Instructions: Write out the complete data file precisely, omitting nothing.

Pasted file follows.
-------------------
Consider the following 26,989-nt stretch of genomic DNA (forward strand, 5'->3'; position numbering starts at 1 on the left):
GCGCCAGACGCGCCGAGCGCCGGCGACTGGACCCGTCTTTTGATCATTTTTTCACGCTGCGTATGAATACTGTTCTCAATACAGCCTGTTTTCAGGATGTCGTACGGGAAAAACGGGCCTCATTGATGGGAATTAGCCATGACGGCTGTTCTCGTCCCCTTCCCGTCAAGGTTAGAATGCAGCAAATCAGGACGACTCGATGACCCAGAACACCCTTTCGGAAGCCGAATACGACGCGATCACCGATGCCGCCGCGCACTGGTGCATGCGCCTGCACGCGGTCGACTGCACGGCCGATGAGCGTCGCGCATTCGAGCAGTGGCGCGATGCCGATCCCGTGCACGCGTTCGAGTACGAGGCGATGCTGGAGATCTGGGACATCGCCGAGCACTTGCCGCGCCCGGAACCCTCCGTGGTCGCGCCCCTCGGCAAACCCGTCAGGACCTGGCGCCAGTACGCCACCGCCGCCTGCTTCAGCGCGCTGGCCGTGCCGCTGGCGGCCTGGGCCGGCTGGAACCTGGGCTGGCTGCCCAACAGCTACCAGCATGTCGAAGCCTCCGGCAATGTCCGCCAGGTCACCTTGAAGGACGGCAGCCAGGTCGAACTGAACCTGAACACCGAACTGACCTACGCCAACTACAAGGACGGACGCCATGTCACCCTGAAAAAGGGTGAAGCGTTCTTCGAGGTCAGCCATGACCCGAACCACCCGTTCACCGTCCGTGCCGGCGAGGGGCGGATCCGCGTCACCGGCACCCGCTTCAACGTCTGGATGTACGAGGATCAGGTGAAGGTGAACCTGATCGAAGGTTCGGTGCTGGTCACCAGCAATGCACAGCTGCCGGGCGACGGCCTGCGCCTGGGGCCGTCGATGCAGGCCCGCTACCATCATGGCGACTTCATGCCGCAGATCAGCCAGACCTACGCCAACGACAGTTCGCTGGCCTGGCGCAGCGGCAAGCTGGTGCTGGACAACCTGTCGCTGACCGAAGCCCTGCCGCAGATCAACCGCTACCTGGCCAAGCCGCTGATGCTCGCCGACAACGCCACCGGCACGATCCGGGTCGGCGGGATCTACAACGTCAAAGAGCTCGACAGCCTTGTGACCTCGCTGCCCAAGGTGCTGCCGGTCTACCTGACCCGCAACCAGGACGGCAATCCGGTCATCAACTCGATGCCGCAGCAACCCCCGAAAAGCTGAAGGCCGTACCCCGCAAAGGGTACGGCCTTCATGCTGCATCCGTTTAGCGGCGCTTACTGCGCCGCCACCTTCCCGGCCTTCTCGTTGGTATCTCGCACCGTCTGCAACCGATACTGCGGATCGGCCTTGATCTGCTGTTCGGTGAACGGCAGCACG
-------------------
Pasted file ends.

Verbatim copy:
Consider the following 26,989-nt stretch of genomic DNA (forward strand, 5'->3'; position numbering starts at 1 on the left):
GCGCCAGACGCGCCGAGCGCCGGCGACTGGACCCGTCTTTTGATCATTTTTTCACGCTGCGTATGAATACTGTTCTCAATACAGCCTGTTTTCAGGATGTCGTACGGGAAAAACGGGCCTCATTGATGGGAATTAGCCATGACGGCTGTTCTCGTCCCCTTCCCGTCAAGGTTAGAATGCAGCAAATCAGGACGACTCGATGACCCAGAACACCCTTTCGGAAGCCGAATACGACGCGATCACCGATGCCGCCGCGCACTGGTGCATGCGCCTGCACGCGGTCGACTGCACGGCCGATGAGCGTCGCGCATTCGAGCAGTGGCGCGATGCCGATCCCGTGCACGCGTTCGAGTACGAGGCGATGCTGGAGATCTGGGACATCGCCGAGCACTTGCCGCGCCCGGAACCCTCCGTGGTCGCGCCCCTCGGCAAACCCGTCAGGACCTGGCGCCAGTACGCCACCGCCGCCTGCTTCAGCGCGCTGGCCGTGCCGCTGGCGGCCTGGGCCGGCTGGAACCTGGGCTGGCTGCCCAACAGCTACCAGCATGTCGAAGCCTCCGGCAATGTCCGCCAGGTCACCTTGAAGGACGGCAGCCAGGTCGAACTGAACCTGAACACCGAACTGACCTACGCCAACTACAAGGACGGACGCCATGTCACCCTGAAAAAGGGTGAAGCGTTCTTCGAGGTCAGCCATGACCCGAACCACCCGTTCACCGTCCGTGCCGGCGAGGGGCGGATCCGCGTCACCGGCACCCGCTTCAACGTCTGGATGTACGAGGATCAGGTGAAGGTGAACCTGATCGAAGGTTCGGTGCTGGTCACCAGCAATGCACAGCTGCCGGGCGACGGCCTGCGCCTGGGGCCGTCGATGCAGGCCCGCTACCATCATGGCGACTTCATGCCGCAGATCAGCCAGACCTACGCCAACGACAGTTCGCTGGCCTGGCGCAGCGGCAAGCTGGTGCTGGACAACCTGTCGCTGACCGAAGCCCTGCCGCAGATCAACCGCTACCTGGCCAAGCCGCTGATGCTCGCCGACAACGCCACCGGCACGATCCGGGTCGGCGGGATCTACAACGTCAAAGAGCTCGACAGCCTTGTGACCTCGCTGCCCAAGGTGCTGCCGGTCTACCTGACCCGCAACCAGGACGGCAATCCGGTCATCAACTCGATGCCGCAGCAACCCCCGAAAAGCTGAAGGCCGTACCCCGCAAAGGGTACGGCCTTCATGCTGCATCCGTTTAGCGGCGCTTACTGCGCCGCCACCTTCCCGGCCTTCTCGTTGGTATCTCGCACCGTCTGCAACCGATACTGCGGATCGGCCTTGATCTGCTGTTCGGTGAACGGCAGCACG